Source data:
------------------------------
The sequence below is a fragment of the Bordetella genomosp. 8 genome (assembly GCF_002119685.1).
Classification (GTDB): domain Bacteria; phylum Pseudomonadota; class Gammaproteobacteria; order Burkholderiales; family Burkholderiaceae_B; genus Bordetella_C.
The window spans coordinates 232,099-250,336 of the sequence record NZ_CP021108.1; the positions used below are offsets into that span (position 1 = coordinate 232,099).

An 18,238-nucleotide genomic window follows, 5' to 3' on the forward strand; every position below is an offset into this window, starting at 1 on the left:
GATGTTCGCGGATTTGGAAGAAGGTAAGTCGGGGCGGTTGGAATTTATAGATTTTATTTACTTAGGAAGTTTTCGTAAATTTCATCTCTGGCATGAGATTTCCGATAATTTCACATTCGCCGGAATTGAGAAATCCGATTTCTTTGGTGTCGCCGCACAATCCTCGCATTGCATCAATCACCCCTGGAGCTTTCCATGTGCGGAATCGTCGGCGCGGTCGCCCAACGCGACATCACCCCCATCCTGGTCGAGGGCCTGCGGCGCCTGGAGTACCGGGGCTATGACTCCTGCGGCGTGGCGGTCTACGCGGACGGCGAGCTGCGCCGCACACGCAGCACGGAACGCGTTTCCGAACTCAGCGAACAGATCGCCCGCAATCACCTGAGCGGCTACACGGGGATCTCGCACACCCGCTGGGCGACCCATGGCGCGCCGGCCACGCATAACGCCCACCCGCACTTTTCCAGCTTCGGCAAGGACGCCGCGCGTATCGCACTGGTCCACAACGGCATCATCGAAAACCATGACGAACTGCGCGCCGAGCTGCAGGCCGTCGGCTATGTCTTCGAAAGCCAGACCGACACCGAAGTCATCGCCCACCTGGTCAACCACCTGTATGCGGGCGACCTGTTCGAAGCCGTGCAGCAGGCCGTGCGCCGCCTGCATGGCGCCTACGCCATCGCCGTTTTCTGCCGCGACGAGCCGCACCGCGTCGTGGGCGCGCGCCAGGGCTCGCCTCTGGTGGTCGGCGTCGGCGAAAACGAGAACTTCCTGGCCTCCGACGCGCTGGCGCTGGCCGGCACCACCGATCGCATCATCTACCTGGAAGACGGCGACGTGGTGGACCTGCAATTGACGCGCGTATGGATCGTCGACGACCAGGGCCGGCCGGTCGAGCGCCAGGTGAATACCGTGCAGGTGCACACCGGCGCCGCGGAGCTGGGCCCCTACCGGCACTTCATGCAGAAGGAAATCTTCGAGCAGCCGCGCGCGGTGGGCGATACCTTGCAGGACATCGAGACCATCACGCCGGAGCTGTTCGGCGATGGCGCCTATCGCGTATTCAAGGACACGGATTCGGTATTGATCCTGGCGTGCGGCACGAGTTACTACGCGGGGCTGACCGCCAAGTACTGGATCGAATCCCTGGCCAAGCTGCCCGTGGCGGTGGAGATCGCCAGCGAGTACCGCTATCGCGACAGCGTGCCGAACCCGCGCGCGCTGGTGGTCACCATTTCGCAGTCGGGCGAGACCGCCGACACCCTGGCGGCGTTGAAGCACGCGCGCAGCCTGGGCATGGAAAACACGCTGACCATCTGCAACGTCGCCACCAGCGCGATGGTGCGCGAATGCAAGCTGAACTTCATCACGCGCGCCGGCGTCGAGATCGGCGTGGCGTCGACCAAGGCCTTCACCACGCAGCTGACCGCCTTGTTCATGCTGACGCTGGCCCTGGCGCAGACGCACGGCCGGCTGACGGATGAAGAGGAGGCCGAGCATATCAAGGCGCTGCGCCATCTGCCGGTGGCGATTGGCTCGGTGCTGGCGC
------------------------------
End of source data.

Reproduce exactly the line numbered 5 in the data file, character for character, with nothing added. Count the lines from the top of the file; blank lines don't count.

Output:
GATGTTCGCGGATTTGGAAGAAGGTAAGTCGGGGCGGTTGGAATTTATAGATTTTATTTACTTAGGAAGTTTTCGTAAATTTCATCTCTGGCATGAGATTTCCGATAATTTCACATTCGCCGGAATTGAGAAATCCGATTTCTTTGGTGTCGCCGCACAATCCTCGCATTGCATCAATCACCCCTGGAGCTTTCCATGTGCGGAATCGTCGGCGCGGTCGCCCAACGCGACATCACCCCCATCCTGGTCGAGGGCCTGCGGCGCCTGGAGTACCGGGGCTATGACTCCTGCGGCGTGGCGGTCTACGCGGACGGCGAGCTGCGCCGCACACGCAGCACGGAACGCGTTTCCGAACTCAGCGAACAGATCGCCCGCAATCACCTGAGCGGCTACACGGGGATCTCGCACACCCGCTGGGCGACCCATGGCGCGCCGGCCACGCATAACGCCCACCCGCACTTTTCCAGCTTCGGCAAGGACGCCGCGCGTATCGCACTGGTCCACAACGGCATCATCGAAAACCATGACGAACTGCGCGCCGAGCTGCAGGCCGTCGGCTATGTCTTCGAAAGCCAGACCGACACCGAAGTCATCGCCCACCTGGTCAACCACCTGTATGCGGGCGACCTGTTCGAAGCCGTGCAGCAGGCCGTGCGCCGCCTGCATGGCGCCTACGCCATCGCCGTTTTCTGCCGCGACGAGCCGCACCGCGTCGTGGGCGCGCGCCAGGGCTCGCCTCTGGTGGTCGGCGTCGGCGAAAACGAGAACTTCCTGGCCTCCGACGCGCTGGCGCTGGCCGGCACCACCGATCGCATCATCTACCTGGAAGACGGCGACGTGGTGGACCTGCAATTGACGCGCGTATGGATCGTCGACGACCAGGGCCGGCCGGTCGAGCGCCAGGTGAATACCGTGCAGGTGCACACCGGCGCCGCGGAGCTGGGCCCCTACCGGCACTTCATGCAGAAGGAAATCTTCGAGCAGCCGCGCGCGGTGGGCGATACCTTGCAGGACATCGAGACCATCACGCCGGAGCTGTTCGGCGATGGCGCCTATCGCGTATTCAAGGACACGGATTCGGTATTGATCCTGGCGTGCGGCACGAGTTACTACGCGGGGCTGACCGCCAAGTACTGGATCGAATCCCTGGCCAAGCTGCCCGTGGCGGTGGAGATCGCCAGCGAGTACCGCTATCGCGACAGCGTGCCGAACCCGCGCGCGCTGGTGGTCACCATTTCGCAGTCGGGCGAGACCGCCGACACCCTGGCGGCGTTGAAGCACGCGCGCAGCCTGGGCATGGAAAACACGCTGACCATCTGCAACGTCGCCACCAGCGCGATGGTGCGCGAATGCAAGCTGAACTTCATCACGCGCGCCGGCGTCGAGATCGGCGTGGCGTCGACCAAGGCCTTCACCACGCAGCTGACCGCCTTGTTCATGCTGACGCTGGCCCTGGCGCAGACGCACGGCCGGCTGACGGATGAAGAGGAGGCCGAGCATATCAAGGCGCTGCGCCATCTGCCGGTGGCGATTGGCTCGGTGCTGGCGC